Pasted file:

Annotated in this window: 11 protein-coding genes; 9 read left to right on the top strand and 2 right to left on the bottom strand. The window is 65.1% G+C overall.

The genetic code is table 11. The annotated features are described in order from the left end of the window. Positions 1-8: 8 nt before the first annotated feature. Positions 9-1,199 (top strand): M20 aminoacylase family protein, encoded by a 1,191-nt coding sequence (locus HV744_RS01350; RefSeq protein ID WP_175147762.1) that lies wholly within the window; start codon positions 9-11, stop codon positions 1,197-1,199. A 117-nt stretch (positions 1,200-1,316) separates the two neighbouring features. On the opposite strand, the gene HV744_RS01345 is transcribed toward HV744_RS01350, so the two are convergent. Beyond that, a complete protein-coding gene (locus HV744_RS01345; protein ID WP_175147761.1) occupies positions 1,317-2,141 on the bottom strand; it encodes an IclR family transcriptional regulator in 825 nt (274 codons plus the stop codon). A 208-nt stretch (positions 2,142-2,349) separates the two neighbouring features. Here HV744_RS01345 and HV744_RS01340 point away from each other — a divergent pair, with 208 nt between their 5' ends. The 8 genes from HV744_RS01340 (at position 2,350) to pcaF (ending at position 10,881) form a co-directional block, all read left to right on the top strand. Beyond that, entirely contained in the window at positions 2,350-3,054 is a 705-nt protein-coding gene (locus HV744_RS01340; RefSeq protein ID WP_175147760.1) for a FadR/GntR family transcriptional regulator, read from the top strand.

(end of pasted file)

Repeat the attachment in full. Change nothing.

Annotated in this window: 11 protein-coding genes; 9 read left to right on the top strand and 2 right to left on the bottom strand. The window is 65.1% G+C overall.

The genetic code is table 11. The annotated features are described in order from the left end of the window. Positions 1-8: 8 nt before the first annotated feature. Positions 9-1,199 (top strand): M20 aminoacylase family protein, encoded by a 1,191-nt coding sequence (locus HV744_RS01350; RefSeq protein ID WP_175147762.1) that lies wholly within the window; start codon positions 9-11, stop codon positions 1,197-1,199. A 117-nt stretch (positions 1,200-1,316) separates the two neighbouring features. On the opposite strand, the gene HV744_RS01345 is transcribed toward HV744_RS01350, so the two are convergent. Beyond that, a complete protein-coding gene (locus HV744_RS01345; protein ID WP_175147761.1) occupies positions 1,317-2,141 on the bottom strand; it encodes an IclR family transcriptional regulator in 825 nt (274 codons plus the stop codon). A 208-nt stretch (positions 2,142-2,349) separates the two neighbouring features. Here HV744_RS01345 and HV744_RS01340 point away from each other — a divergent pair, with 208 nt between their 5' ends. The 8 genes from HV744_RS01340 (at position 2,350) to pcaF (ending at position 10,881) form a co-directional block, all read left to right on the top strand. Beyond that, entirely contained in the window at positions 2,350-3,054 is a 705-nt protein-coding gene (locus HV744_RS01340; RefSeq protein ID WP_175147760.1) for a FadR/GntR family transcriptional regulator, read from the top strand.